# Social Security vs. Saving

Photo credit: jb

I received a question from a reader that sort of dovetails with the earlier post about payback from Social Security, so I thought I’d run through the numbers on his question here. I never met a spreadsheet I didn’t like!

Here’s the question from the reader, verbatim (yes, I get emails this brief and to the point sometimes):

started work at age 20 retire at age 70.

Over 50 years of work I average \$50,000 a year.

If I put 10% of my income away every month from age 20 to age 70 how would I come out versus depending on the government social security checks I would receive after retirement.

### Initial Reaction

My initial reaction to this question was that you’d be much better off with the savings option, since you’re saving at a much greater rate (10%) than the withholding, and for fifteen more years than the Social Security system takes into account. However, that’s not altogether correct, since the Social Security system includes both your withholding and your employer’s withholding, for a rate in 2022 of 12.4%. So let’s go ahead and run the numbers.

### Assumptions

There are a few assumptions that we have to make in order to complete this exercise:

• In order to come up with an average wage, I first looked at the maximum Social Security withholding.  By calculating the average from 1962 to 2022, we come up with an average of \$60,422. This is more than the average that the reader suggested, but it will work for our purposes and keep the calculations a bit simpler.
• Putting aside 10% each year requires that we come up with a rate of return for this investment account.  I used a simple 5% return, which is reasonable over a long period of time.
• I assumed that the side account is an IRA or a 401(k), so taxes have not been factored into the acquisition phase equations.

### Calculations

As we saw in the earlier post, earning the Social Security maximum over the final 35 years of your working career will give you a monthly benefit of \$3,878 in 2022 if you file at age 70.

Saving 10% of your earnings (using the maximum Social Security wage base) over 50 years at 5% will bring you to a total in your IRA or 401(k) of \$1,055,178. Running a few simple quotes from single premium annuity websites indicates that an immediate joint and survivor annuity with a single deposit of \$1,055,178 will result in approximately a \$4,873 monthly payment.  And that’s a fixed payment, not a COLA-adjusted payment like your Social Security benefit is.

As well, the \$4,873 is fully taxed, whereas the Social Security benefit is, at most, 85% taxed. It could be much less, even zero, depending on your other income in retirement. If we take the reader’s word as literal, that this is all he has available to him (either the IRA or the Social Security), we see that the annuity will be taxed at 12% assuming married filing jointly (2022 rates), while the Social Security would be tax free. The end result is that the savings is a better option, with a net \$4,609 per month after taxes, versus \$3,878 in Social Security (no tax).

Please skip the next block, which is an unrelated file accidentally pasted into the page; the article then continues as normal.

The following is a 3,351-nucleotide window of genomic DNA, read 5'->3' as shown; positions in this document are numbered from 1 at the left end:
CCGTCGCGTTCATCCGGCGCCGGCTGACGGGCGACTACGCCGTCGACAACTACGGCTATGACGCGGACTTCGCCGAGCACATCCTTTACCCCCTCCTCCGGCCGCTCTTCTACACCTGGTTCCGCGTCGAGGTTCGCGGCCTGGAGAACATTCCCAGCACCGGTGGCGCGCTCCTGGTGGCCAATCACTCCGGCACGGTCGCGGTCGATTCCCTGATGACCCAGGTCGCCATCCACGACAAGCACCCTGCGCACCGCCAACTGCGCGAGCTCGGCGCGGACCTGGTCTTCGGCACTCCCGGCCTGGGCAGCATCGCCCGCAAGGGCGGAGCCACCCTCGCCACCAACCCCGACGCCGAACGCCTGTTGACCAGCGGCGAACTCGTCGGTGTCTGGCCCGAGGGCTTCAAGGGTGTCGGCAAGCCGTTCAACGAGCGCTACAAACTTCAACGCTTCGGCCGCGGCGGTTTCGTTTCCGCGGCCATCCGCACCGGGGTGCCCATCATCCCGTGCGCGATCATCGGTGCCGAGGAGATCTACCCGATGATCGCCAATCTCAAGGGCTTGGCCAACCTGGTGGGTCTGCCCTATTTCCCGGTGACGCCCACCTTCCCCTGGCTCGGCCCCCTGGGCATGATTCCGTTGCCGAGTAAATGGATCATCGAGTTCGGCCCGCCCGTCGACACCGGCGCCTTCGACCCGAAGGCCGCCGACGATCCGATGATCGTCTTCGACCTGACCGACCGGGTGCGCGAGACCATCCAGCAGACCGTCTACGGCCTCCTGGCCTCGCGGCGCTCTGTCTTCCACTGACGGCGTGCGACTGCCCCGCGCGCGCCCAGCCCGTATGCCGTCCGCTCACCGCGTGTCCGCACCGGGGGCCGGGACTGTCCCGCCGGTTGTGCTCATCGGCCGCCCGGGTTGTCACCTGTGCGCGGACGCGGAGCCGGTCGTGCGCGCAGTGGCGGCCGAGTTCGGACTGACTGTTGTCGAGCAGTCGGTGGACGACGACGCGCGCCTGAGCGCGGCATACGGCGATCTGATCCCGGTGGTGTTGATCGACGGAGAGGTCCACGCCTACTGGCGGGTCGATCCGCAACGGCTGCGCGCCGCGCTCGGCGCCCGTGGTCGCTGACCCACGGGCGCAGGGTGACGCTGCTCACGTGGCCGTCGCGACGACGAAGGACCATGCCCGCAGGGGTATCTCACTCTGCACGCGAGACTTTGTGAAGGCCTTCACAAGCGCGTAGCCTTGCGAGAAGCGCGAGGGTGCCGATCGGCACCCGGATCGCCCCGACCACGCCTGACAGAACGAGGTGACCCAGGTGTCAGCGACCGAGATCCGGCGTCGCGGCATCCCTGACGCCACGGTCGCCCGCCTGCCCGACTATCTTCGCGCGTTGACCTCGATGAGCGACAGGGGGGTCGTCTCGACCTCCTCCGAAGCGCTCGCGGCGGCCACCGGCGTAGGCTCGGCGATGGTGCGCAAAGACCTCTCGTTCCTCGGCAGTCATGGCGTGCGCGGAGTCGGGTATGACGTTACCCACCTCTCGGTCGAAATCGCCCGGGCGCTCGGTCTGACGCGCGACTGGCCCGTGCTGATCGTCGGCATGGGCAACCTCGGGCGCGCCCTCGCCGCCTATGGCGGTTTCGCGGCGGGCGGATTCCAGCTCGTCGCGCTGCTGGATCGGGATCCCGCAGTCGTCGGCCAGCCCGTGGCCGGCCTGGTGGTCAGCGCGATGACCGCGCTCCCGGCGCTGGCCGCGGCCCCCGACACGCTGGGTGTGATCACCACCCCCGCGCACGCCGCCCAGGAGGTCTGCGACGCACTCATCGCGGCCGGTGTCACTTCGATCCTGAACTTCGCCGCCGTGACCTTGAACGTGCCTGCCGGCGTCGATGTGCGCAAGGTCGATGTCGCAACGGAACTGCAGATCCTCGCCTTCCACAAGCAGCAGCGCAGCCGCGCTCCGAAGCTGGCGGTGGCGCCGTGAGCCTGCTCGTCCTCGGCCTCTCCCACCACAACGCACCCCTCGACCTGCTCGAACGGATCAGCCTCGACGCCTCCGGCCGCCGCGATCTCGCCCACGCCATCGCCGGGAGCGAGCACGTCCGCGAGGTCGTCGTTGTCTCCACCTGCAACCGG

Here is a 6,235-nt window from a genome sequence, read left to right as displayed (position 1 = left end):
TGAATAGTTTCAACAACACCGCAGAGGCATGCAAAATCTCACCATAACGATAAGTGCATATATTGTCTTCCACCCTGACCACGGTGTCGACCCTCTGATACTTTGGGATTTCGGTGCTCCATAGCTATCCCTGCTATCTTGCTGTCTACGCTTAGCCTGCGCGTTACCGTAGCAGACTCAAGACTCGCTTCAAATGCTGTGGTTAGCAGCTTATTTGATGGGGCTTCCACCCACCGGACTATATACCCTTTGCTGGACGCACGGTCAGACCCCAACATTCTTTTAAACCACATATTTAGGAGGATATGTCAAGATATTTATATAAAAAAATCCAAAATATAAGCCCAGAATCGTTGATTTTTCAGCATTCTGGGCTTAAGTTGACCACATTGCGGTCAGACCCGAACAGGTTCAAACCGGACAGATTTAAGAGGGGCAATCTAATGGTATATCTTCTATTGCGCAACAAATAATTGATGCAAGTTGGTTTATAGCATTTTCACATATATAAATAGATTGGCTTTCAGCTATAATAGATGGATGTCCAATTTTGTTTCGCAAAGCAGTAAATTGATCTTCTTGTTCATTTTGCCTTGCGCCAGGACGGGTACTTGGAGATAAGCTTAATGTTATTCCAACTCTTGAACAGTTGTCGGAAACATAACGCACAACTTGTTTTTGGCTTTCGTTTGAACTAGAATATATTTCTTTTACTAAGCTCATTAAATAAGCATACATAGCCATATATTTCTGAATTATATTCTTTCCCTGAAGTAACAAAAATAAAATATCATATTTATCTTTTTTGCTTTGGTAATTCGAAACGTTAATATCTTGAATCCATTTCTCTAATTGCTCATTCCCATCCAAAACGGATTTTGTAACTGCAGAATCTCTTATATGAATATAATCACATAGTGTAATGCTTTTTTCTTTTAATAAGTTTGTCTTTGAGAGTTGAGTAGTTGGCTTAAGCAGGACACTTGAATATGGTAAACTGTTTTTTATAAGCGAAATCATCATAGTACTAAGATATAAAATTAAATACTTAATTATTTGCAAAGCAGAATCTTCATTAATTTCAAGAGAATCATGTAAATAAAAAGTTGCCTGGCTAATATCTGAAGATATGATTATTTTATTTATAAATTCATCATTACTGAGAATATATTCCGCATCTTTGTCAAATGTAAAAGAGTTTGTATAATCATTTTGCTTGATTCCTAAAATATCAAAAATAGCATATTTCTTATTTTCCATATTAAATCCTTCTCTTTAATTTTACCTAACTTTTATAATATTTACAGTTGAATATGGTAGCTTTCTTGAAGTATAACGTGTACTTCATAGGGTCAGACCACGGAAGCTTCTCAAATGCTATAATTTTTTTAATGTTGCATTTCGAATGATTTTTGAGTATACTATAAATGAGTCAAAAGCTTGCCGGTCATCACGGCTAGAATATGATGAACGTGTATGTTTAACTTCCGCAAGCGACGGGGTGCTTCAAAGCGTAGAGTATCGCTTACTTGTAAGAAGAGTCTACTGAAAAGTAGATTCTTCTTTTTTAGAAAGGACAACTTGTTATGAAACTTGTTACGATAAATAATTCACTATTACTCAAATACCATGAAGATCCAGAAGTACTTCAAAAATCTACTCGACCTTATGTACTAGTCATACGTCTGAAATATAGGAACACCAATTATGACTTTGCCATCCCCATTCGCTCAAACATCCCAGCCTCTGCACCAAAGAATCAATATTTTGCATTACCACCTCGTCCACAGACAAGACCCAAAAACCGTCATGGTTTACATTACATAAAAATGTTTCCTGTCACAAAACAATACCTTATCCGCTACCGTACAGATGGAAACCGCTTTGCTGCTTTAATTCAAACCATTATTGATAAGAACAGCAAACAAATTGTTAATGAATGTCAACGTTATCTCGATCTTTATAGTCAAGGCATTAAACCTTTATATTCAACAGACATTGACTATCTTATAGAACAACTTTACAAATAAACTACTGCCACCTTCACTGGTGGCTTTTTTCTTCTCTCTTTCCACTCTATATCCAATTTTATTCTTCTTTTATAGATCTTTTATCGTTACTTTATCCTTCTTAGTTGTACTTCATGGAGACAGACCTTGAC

With a modest 1.5% COLA, the Social Security benefit catches up with the net annuity by his age 82.

However, upon the death of both you and your spouse, there is nothing left over in either situation – so the question becomes one of longevity. If you both live long, full lives, the Social Security option works out much better. If you and your spouse die earlier, any time before about age 85, there may be something left over for your heirs in the savings option.

### Conclusion

In the end result, it seems that the Social Security benefit option is a pretty good deal, especially since we all hope to live a long, full life. The savings option works better if you die earlier than age 85, by possibly providing a residual amount to your heirs. This is a little different from what I’d originally thought, but when you consider that the average life expectancy of a male age 70 is roughly 84 (86 for females), there’s about even probability between outliving and not outliving your savings.

The fact that the Social Security benefit is tax preferred (85% at most, as little as zero taxed), subject to COLA adjustments, and is guaranteed (ok, don’t beat me up on that one, because any adjustments to the guarantee are bound to be pushed out way beyond the lifespan of this individual), it’s a triple-decker. Social Security is the hands down winner, assuming you live long enough. Plus, instead of 10% being put into savings, only 6.2% of your own income is going toward the Social Security taxation. The other 3.8% could be diverted to savings, making the SS side even better.

And finally, since you don’t really have a choice in the matter, the entire question is really moot – but an interesting exercise, nonetheless.

1. Eric Allwardt says:

Your amount for the savings option was taken assuming buying a single premium annuity. If you do that, then there is nothing left over when you die. If this was merely a way to arrive at an amount, then the saver is dependent upon being able to self-annuitize with a discipline that few people have.

1. jblankenship says:

True. Being a hypothetical exercise, it’s imperfect but the purpose was only to illustrate possibilities.

2. Tom Dean says:

I am 72 yrs and i have some extra money. I wonder if I can repay SS what I have collected and then start collecting at a higher monthly amount? I have been collecting since I was 62. Would this make sense if I were to live until 85?

1. jblankenship says:

You may have been technically able to do this – until the new rule was enacted on 12/8/2010 (yesterday). Now you’re allowed to go back 1 year, 12 months, in payback. In your case that wouldn’t buy you any increase.

jb